Perilla Leaf Kimchi is commonly eaten in the summer time everywhere in Korea, OR anywhere Koreans dwell. Nowadays, you can find these precious Perilla leaves in most Korean grocery stores during summer.
I bet Mr. Kim and Mrs. Lee in your neighborhood, or maybe Dr. Choi, your friendly dentist, might have this Kkatnip Kimchi on their dinner table this weekend.
Yup! I had this kimchi and my Beef Nuhbiani last night, and I was in the pure heaven.
Here is a beautiful portrait of Kkatnips! They are packed in with Vitamin C and fiber. They are fragrant herbs, somewhat similar to basil. Some love the fragrance and some don’t. But if you love basil, you won’t have problem getting used to the fragrance of these beautiful leaves. You can even make Pesto sauce with them and it is delicious.
Koreans like to pickle these leaves as well, but today, I am going to share with you how to make Kimchi with them. Simply delicious!!!
Sprinkle 1 tablespoon of baking soda and let them soak in the water for 5 minutes, then rinse in the running water several times. That will give you peace of mind.
Here are the seasoning team. Fish sauce, Korean soy sauce for soup, corn syrup (optional), sugar, sesame seeds, Korean chili flakes, onion, garlic, red chilies, and carrot.
Slice a carrot and onion into very thin matchsticks (1/8″).
Add the 1/2 cup of reserved anchovy stock, and mix. The paste will be a little runny.
After one day of room temperature fermentation, keep them in the fridge. They will last for at least two month, but I believe you will finish off in the next few days.
Wrap around some rice with a leaf, and savor all the summer flavors mingling on your tongue.
I’m sure Mr. Kim and Mrs. Lee, …and even Dr. Choi would put a smile on their face as they savor this healthy Kimchi.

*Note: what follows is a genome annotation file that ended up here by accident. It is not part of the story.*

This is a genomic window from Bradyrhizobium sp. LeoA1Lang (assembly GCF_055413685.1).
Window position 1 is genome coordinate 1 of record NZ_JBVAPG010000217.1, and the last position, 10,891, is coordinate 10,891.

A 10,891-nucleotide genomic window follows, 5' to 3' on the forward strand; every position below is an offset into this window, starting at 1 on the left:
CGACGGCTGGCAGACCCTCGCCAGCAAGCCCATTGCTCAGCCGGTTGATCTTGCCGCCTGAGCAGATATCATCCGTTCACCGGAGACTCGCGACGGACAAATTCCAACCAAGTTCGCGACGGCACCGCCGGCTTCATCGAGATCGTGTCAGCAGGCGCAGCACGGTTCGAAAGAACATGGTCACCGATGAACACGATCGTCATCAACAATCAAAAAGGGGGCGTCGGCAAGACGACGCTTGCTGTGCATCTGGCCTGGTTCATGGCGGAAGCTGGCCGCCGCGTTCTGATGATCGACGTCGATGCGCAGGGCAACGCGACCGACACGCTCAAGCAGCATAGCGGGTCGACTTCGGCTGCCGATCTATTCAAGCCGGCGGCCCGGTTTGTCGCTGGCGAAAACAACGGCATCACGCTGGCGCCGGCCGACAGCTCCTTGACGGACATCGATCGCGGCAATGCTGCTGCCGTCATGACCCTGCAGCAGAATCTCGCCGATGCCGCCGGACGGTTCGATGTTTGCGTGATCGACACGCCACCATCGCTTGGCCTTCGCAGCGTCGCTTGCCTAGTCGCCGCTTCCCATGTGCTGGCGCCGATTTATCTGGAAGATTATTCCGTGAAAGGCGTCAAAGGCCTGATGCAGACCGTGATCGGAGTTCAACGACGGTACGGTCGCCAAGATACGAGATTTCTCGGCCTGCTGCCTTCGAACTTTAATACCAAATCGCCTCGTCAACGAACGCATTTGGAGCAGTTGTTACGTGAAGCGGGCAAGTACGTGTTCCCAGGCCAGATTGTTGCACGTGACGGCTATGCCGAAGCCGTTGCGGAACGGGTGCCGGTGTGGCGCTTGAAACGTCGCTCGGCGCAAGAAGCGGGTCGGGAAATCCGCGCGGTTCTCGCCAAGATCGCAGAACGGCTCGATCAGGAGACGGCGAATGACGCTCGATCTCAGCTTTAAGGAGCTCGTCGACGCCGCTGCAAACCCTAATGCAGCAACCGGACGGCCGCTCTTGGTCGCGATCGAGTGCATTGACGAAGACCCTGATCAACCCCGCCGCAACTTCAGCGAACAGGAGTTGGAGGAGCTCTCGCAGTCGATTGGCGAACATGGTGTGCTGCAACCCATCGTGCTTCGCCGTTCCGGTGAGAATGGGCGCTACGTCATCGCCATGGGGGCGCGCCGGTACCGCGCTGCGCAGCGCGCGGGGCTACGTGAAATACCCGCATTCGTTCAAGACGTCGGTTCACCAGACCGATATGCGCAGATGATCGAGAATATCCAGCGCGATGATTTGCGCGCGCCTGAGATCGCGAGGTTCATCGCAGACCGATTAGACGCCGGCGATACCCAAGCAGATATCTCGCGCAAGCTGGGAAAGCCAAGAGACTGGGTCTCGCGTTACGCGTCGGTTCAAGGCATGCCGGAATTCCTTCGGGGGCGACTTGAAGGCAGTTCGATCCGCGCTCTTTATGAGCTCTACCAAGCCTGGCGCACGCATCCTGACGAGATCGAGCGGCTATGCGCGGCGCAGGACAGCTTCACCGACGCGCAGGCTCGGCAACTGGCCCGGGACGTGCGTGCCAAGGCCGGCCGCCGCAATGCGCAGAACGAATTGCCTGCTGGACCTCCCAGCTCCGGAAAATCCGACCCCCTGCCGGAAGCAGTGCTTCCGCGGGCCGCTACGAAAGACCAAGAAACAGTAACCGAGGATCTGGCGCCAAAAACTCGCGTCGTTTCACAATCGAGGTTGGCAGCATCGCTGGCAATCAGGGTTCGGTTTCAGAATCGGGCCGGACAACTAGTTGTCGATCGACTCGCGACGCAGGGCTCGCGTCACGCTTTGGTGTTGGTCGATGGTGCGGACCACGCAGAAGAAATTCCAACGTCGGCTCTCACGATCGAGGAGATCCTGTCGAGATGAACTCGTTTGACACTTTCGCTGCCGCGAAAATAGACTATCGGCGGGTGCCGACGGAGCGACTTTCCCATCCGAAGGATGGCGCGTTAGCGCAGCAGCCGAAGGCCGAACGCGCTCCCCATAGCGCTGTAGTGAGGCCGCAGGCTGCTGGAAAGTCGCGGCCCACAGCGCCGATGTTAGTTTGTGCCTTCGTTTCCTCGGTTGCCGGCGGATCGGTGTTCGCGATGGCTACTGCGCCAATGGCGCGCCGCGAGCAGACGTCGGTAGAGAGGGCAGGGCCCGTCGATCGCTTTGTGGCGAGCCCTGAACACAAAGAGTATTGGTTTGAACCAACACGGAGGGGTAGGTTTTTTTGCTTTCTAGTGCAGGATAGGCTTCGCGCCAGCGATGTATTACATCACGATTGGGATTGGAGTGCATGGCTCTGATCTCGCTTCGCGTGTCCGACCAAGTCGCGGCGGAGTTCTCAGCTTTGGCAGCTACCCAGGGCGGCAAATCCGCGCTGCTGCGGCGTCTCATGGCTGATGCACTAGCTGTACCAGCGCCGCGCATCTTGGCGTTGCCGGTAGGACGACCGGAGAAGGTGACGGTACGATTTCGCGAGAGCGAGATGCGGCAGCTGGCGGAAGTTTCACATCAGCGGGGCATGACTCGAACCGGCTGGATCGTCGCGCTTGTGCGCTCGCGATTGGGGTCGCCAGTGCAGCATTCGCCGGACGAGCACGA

Ramadan is coming to an end here in Malaysia, followed by 2 days of Muslim holiday called Hari Raya. The locals go to Kampong (village) to visit their families and have feasts, some will spend their days in the shopping malls, etc, which means there will be multitude of people everywhere I go… I have a crowd phobia so I better chill-lax in my hut with family, have a few friends over for lunch, watch some movies that I missed in the theater, cook up a new recipe, and the best of all, getting up late in the morning without the worry of my kids missing the school bus.
Do all these sound like a good plan?
Perilla Leaf Kimchi, the summer Kkatnip Kimchi
- about 50 Perilla leaves
- 1/2 onion thinly sliced
- 1/2 carrot sliced into thin matchsticks
- 2 red chilies
- 3/4 cup anchovy stock*
- 3 tablespoon Korean chili flakes
- 2 tablespoon Korean fish sauce
- 1 tablespoon Korean soy sauce for soup
- 1 tablespoon sugar
- 1 tablespoon Korean corn syrup optional
- 1 tablespoon garlic finely minced
- 2 teaspoon toasted sesame seeds
- * anchovy stock: simmer 4-5 dried large anchovies and a piece of dried sea kelp in 1 1/2 cup of water for 10 minutes.
- Clean Perilla leaves in water thoroughly. Drain well to remove excess water. (Use a salad spinner if you own)
- In a small mixing bowl combine chopped fresh chilies, Korean chili flakes, fish sauce, soy sauce for soup, sugar, corn syrup if using, garlic, and sesame seeds. Add 1/2 cup of anchovy stock to the mixture and stir well. The seasoning paste will be runny.
- Place a Perilla leaf on the shallow plate (I use a glass pie dish) spread 1 teaspoonful of seasoning paste around on top of leaf. Sprinkle a few slices of onion and carrots on top. Place another 2-3 leaves on top and repeat the layer. You don't need to spread the seasoning on every leaf. Stack them in a air tight container.
- Pour 1/4 cup of remaining anchovy stock to the seasoning paste, swirl around, and pour over the leaves. Press down gently with a spoon.
- Let the Kimchi sit on the room temperature for 1 day and store in the fridge afterwards. Serve with rice as a side dish.